Play about AIDS scored in Harford HARFORD COUNTY

December 15, 1992|By Sherrie Ruhl | Sherrie Ruhl,Staff Writer

A controversial play about AIDS was condemned as "racist and as fostering teen-age sexual activity in Harford County last night.

"We have enough of a battle combating the AIDS virus without having to also fight the kind of racial prejudices and stereotyping displayed in this play," the Rev. Saint George Crosse, of the St. James United Methodist Church in Jarrettsville, said to audience applause.

He said "Secrets," a sexually explicit play performed by a national troupe of young actors, mocked problems facing minority youths.

"A black girl, using jive talk, explains condoms and contraceptives to her naive white girlfriend," Mr. Crosse told the Board of Education. "This play says that sex on a first date is typical of black people."

About 15 of the 150 people at the nearly four-hour meeting spoke about the play.

"Secrets," produced by Kaiser Permanente Health Systems, has been bitterly contested by some parents since first shown to high school students last year. While the question of sexual activity was raised at that time, racism never was mentioned.

At that time, the school board unanimously ruled the play, which includes candid talk about AIDS and sexual behavior, could be performed to 11th- and 12th-graders. Members said the useful information about AIDS outweighed all other concerns. The board also ruled students must have their parents' permission to see the play; parents can view a videotape before making a decision.

Dee Polek, president of the Bel Air High PTA, said this year's survey of 229 parents who have seen the tape turned up only 29 who did not want the play performed. She said the 587 students who returned surveys supported the play and that most students and parents favored showing the play to 9th- and 10th-graders.

But not all teens support the play.

Colleen Akehurst, Bel Air High Student Council president, said she is opposed to the play because it implies most teen-agers have sex.

"I'm 16 years old and I'm a virgin," she said. "That's right, a teen-age virgin."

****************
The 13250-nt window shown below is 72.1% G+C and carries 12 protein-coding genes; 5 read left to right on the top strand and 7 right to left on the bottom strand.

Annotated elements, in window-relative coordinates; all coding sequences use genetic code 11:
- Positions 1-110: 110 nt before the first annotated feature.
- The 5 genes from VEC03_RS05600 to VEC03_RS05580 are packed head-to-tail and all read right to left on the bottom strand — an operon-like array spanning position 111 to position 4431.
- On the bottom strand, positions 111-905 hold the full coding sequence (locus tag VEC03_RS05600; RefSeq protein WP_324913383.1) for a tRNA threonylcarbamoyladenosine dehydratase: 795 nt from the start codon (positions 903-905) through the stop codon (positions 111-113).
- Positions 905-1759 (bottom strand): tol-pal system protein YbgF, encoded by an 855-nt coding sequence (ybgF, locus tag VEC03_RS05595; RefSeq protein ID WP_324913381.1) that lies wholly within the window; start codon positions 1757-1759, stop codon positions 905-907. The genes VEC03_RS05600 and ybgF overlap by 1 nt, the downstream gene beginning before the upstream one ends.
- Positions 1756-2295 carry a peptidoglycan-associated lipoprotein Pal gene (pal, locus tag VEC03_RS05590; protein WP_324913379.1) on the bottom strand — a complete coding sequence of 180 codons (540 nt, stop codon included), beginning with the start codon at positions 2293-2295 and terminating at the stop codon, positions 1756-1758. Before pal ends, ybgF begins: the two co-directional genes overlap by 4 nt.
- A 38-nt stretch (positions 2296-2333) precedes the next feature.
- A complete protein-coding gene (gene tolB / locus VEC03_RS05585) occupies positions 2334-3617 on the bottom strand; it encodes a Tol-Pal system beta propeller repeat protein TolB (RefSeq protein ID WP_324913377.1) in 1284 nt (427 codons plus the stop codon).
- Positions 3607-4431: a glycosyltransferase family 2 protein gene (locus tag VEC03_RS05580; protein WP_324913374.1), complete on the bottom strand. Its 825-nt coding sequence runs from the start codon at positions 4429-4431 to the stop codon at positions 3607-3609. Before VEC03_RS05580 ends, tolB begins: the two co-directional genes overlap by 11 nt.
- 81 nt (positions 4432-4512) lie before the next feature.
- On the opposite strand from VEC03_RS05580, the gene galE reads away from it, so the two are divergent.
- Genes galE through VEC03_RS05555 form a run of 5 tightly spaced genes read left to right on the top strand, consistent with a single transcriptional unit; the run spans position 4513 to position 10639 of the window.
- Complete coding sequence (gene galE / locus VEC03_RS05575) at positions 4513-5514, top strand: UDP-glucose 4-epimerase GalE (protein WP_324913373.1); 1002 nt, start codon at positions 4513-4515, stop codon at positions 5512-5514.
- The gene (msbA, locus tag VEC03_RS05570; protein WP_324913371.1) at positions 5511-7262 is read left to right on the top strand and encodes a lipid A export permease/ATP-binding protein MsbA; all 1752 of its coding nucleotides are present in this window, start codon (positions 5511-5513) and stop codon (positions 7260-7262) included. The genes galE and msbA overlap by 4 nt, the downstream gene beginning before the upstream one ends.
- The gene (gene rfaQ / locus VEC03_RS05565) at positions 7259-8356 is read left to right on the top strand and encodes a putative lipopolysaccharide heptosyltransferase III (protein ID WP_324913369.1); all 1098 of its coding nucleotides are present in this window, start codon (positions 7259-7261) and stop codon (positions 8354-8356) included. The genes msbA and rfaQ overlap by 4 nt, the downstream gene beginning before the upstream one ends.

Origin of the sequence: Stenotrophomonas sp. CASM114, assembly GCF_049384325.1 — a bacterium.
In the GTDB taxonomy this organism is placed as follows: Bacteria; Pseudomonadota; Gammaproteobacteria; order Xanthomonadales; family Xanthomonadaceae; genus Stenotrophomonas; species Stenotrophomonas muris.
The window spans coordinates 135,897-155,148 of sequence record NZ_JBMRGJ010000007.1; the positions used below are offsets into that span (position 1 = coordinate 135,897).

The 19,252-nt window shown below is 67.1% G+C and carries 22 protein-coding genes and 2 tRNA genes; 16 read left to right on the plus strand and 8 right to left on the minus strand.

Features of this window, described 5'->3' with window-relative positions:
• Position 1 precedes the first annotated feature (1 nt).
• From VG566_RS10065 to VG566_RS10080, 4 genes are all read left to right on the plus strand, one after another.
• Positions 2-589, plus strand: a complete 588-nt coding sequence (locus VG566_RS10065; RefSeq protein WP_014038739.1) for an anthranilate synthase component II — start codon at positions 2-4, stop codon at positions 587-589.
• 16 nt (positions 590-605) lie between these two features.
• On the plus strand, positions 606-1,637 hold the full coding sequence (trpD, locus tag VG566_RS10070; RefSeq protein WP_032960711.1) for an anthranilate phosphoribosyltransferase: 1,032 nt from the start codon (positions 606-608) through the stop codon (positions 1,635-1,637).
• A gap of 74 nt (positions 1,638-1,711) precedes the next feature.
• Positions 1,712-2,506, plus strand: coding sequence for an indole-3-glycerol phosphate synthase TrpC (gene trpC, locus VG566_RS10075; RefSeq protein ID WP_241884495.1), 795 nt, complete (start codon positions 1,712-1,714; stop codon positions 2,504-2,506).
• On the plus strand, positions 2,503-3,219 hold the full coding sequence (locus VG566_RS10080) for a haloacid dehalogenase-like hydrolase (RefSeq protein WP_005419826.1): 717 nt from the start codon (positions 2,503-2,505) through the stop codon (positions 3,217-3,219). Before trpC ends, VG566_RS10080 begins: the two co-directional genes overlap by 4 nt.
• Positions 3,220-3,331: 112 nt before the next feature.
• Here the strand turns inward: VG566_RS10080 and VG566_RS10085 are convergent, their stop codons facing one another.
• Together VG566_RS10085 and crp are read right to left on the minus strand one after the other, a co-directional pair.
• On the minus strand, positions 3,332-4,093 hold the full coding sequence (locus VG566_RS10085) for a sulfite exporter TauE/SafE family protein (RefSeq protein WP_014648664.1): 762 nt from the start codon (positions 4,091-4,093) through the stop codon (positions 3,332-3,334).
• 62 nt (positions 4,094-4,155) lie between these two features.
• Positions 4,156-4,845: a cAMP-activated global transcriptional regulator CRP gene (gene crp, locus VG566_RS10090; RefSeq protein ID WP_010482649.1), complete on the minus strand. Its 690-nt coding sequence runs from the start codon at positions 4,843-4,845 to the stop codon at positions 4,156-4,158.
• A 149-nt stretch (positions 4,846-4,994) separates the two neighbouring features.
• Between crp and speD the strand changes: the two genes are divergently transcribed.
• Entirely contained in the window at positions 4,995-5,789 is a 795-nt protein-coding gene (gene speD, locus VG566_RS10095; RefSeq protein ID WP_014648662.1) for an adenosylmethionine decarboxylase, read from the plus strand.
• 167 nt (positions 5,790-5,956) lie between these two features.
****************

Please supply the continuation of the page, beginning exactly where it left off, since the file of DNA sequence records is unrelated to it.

Six other female students, along with one male, also stood up saying they, too, are virgins. Members of the audience clapped and shouted "Amen" and "Praise God."

This year "Secrets," which has the backing of the Harford County Council of PTAs, has been performed at North Harford, Bel Air and Joppatowne highs. The play was canceled at Aberdeen High last week when some of the troupe's electronic equipment was damaged; the play will be performed in January.

"Secrets" has incorrect information about AIDS, said Nancy Jacobs, state representative of the local chapter of Concerned Women of America, a conservative political group. Also, she said the play doesn't tell students that condoms, which "Secrets" discusses, can break.

Mrs. Jacobs, who wants "Secrets" replaced with abstainance-based sexual education programs, gave school board members booklets with information about those programs.

The booklet opens with a letter from Jeffrey D. Wilson, president of the County Council, to Anne Sterling, the school board president.

"I should have thought the Board of Education would have figured out that this particular drama is not acceptable to large sections of the Harford County population," said the Dec. 10 letter.

"I regret the necessity of reminding the Board of Education that the Board is, in a large part, dependent upon the County Council as its funding entity. . . . It would be regrettable if the board's insensitivity to large parts of our county's community would have an adverse affect on the public support for education during the coming budget cycles."

School board members, who privately had expressed continued support for the play, refused to comment on the issue.

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